Brick siding requires extremely low maintenance. In many cases, brick siding protected from driving rain and excess moisture might never need any care. However, suppose accumulated moisture is leading to visible moss growth. In that case, you can use a mild detergent, a hose, and a soft-bristled brush to remove that moss or other types of debris that have accumulated. Never use a power washer on the brick siding as the force could damage the mortar and caulking, potentially leading to moisture infiltration.

Acme Brick
Photo Credit: Acme Brick

How Long Does Brick Siding Last?

Brick siding can easily last over 100 years. In most cases, brick siding might last longer than the 2x4 and plywood frame that it is covering. As we mentioned above, you can reuse brick veneer for future siding or unique landscaping projects around your yard.

Brick Laying

How Do You Install Brick Siding? 

If you have a few basic masonry skills, you might be able to install brick siding yourself. However, if you have never worked with brick before, starting with a smaller project like installing a brick veneer over drywall in your basement or on an outside garden wall might be best. Improper installation of brick siding can lead to cracks and fractures in the mortar joints. These cracks could compromise your siding, leading to moisture penetration.

To install brick siding, you will need a trowel, a high-adhesive mortar, and a brick veneer. Start at the bottom of the wall, and add mortar to both the wall face and the brick. If the bricks are falling or dropping as you install, your mortar probably has too much water. As you lay the layers of bricks, make sure that you are following a standard and uniform spacing throughout. 

Thin Brick Stacks General Shale
Photo Credit: General Shale

What Are the Best Brands of Brick Siding?

There are hundreds of different brick manufacturers across North America. As we mentioned above, searching for local manufacturers is often your best bet. This choice will reduce the embodied energy footprint associated with shipping this heavy material over long distances. Based out of Texas, Acme Brick and General Shale, Inc., based in Tennessee, are two more prominent custom brick manufacturers. They offer a wide variety of colors and textures for their brick veneer products.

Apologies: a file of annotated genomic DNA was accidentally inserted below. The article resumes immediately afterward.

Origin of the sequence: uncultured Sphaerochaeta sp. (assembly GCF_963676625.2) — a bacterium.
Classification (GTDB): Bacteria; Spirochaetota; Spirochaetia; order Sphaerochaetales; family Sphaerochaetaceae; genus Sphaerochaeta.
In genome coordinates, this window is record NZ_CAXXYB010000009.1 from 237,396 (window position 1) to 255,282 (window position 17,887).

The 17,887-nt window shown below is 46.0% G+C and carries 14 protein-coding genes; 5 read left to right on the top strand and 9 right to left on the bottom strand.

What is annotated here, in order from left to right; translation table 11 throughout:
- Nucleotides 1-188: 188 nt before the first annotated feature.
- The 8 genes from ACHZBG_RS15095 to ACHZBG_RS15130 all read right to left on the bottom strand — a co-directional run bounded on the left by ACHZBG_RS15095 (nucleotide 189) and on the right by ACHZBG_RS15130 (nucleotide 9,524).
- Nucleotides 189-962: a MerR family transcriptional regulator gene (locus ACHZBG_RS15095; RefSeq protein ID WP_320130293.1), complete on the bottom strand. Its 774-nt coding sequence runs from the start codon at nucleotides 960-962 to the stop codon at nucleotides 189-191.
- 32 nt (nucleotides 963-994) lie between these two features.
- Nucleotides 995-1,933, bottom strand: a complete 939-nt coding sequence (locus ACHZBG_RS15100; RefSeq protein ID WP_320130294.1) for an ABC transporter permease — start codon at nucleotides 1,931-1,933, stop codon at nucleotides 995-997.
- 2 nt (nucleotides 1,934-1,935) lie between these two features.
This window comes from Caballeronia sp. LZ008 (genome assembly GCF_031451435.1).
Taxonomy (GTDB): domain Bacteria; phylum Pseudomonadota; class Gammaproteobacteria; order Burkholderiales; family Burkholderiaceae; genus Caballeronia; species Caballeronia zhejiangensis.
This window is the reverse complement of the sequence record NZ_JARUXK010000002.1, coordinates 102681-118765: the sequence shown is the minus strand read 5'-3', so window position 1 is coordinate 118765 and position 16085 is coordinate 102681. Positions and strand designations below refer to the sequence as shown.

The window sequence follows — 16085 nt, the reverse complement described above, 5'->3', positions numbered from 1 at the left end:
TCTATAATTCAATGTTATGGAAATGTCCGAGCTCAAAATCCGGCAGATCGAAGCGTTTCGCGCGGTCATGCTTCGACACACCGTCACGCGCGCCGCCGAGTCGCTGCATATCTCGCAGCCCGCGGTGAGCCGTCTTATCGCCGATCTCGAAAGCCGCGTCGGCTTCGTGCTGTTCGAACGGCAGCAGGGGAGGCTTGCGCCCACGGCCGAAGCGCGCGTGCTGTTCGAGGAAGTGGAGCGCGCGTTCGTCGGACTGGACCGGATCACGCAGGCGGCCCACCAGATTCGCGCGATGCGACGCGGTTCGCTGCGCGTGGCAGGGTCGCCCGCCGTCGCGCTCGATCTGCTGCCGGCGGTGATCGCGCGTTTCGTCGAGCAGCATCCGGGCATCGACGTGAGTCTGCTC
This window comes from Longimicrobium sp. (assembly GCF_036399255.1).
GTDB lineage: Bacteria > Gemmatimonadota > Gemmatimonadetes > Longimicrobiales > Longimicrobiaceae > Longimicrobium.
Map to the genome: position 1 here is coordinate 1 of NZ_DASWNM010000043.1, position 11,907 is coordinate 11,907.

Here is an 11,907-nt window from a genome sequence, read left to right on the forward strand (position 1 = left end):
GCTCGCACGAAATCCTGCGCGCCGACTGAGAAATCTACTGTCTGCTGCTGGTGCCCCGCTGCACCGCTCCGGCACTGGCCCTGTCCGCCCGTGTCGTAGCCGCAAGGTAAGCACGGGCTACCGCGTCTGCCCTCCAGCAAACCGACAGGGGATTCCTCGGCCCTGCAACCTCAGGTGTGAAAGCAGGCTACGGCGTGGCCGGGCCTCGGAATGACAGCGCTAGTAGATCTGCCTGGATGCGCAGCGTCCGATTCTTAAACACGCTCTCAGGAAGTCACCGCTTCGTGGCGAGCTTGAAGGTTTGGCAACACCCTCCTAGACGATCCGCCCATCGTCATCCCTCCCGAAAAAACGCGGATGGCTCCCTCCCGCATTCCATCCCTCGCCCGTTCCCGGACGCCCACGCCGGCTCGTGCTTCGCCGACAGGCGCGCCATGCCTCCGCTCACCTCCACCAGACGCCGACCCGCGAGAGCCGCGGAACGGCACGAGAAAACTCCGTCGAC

Brick Wall

What Are The Pros and Cons of Brick Siding?

Brick siding is one of the most popular exterior cladding options for homes in North America for several good reasons. Some of the benefits of brick siding include:

  • Made from abundant, natural base materials
  • Environmentally friendly manufacturing processes
  • Opportunity for short transport distances due to the widespread nature of the natural materials
  • Low maintenance
  • Long lifespan
  • Good recycling possibilities
  • Brick can act as a thermal mass for improved thermal performance and energy efficiency of the home.

The only main drawbacks of brick siding are its slightly higher upfront cost and the opportunity for moss growth if permanently exposed to excessive moisture and humidity levels.

Brick siding is thus a cost-effective, energy-efficient, durable, healthy, and natural building material that can add a unique aesthetic to your home's exterior.

Disclaimer: This article does not constitute a product endorsement however Rise does reserve the right to recommend relevant products based on the articles content to provide a more comprehensive experience for the reader.Last Modified: 2021-10-17T14:50:45+0000
Tobias Roberts

Article by:

Tobias Roberts

Tobias runs an agroecology farm and a natural building collective in the mountains of El Salvador. He specializes in earthen construction methods and uses permaculture design methods to integrate structures into the sustainability of the landscape.